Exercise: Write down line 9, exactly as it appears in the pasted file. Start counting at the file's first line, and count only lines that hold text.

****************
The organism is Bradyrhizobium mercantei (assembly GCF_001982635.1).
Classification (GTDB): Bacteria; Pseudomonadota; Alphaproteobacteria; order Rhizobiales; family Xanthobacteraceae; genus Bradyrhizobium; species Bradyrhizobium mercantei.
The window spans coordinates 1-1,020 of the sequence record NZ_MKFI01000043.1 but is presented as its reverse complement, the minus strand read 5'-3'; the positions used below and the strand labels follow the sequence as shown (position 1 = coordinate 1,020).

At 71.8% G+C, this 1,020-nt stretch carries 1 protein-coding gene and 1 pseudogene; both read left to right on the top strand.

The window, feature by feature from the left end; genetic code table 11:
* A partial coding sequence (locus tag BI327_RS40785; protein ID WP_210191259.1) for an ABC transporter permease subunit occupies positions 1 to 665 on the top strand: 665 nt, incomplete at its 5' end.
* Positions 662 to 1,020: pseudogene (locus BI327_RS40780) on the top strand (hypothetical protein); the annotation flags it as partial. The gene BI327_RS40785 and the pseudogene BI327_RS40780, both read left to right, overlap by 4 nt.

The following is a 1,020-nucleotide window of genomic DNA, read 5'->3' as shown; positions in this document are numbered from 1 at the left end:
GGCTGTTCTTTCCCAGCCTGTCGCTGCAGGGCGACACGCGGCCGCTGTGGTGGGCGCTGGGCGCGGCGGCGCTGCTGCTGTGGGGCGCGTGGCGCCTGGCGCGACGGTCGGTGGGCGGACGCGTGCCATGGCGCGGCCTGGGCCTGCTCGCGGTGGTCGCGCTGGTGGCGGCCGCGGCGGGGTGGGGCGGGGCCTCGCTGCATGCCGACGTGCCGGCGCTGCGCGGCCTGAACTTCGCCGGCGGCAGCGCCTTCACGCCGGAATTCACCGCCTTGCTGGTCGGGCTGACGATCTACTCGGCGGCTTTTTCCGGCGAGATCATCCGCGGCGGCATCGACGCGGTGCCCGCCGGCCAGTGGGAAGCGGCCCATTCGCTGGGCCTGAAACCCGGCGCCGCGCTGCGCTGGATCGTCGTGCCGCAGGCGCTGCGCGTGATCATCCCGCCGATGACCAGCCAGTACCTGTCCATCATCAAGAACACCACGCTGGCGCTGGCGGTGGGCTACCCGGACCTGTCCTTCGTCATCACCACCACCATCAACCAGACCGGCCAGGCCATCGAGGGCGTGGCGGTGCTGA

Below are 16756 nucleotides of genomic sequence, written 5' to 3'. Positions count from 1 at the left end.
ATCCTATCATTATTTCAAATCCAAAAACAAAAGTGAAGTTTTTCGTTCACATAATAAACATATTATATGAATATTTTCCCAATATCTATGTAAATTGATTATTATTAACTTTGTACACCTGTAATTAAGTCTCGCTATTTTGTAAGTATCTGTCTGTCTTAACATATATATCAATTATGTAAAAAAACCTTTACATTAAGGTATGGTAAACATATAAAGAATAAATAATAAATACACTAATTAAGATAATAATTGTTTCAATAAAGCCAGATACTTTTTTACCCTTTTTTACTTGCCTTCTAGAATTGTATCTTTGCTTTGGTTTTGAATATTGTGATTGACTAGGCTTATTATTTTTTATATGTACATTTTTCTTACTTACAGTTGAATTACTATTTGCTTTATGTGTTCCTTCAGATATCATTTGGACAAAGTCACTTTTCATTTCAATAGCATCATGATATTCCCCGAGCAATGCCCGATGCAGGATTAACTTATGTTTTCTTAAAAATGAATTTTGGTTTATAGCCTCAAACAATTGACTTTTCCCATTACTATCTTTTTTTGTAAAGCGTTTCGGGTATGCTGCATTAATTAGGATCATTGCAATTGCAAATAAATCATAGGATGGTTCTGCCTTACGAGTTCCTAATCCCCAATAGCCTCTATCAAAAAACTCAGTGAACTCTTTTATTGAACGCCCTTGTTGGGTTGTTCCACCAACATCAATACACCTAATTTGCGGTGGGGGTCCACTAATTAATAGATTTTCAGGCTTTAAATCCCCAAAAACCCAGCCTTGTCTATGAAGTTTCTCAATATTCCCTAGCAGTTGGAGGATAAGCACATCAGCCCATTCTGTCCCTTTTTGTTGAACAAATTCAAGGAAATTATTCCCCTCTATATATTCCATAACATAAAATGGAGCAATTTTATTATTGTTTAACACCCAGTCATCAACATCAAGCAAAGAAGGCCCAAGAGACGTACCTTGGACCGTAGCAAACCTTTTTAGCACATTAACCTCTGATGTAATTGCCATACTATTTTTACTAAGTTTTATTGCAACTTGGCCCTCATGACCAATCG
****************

GGCTGTTCTTTCCCAGCCTGTCGCTGCAGGGCGACACGCGGCCGCTGTGGTGGGCGCTGGGCGCGGCGGCGCTGCTGCTGTGGGGCGCGTGGCGCCTGGCGCGACGGTCGGTGGGCGGACGCGTGCCATGGCGCGGCCTGGGCCTGCTCGCGGTGGTCGCGCTGGTGGCGGCCGCGGCGGGGTGGGGCGGGGCCTCGCTGCATGCCGACGTGCCGGCGCTGCGCGGCCTGAACTTCGCCGGCGGCAGCGCCTTCACGCCGGAATTCACCGCCTTGCTGGTCGGGCTGACGATCTACTCGGCGGCTTTTTCCGGCGAGATCATCCGCGGCGGCATCGACGCGGTGCCCGCCGGCCAGTGGGAAGCGGCCCATTCGCTGGGCCTGAAACCCGGCGCCGCGCTGCGCTGGATCGTCGTGCCGCAGGCGCTGCGCGTGATCATCCCGCCGATGACCAGCCAGTACCTGTCCATCATCAAGAACACCACGCTGGCGCTGGCGGTGGGCTACCCGGACCTGTCCTTCGTCATCACCACCACCATCAACCAGACCGGCCAGGCCATCGAGGGCGTGGCGGTGCTGA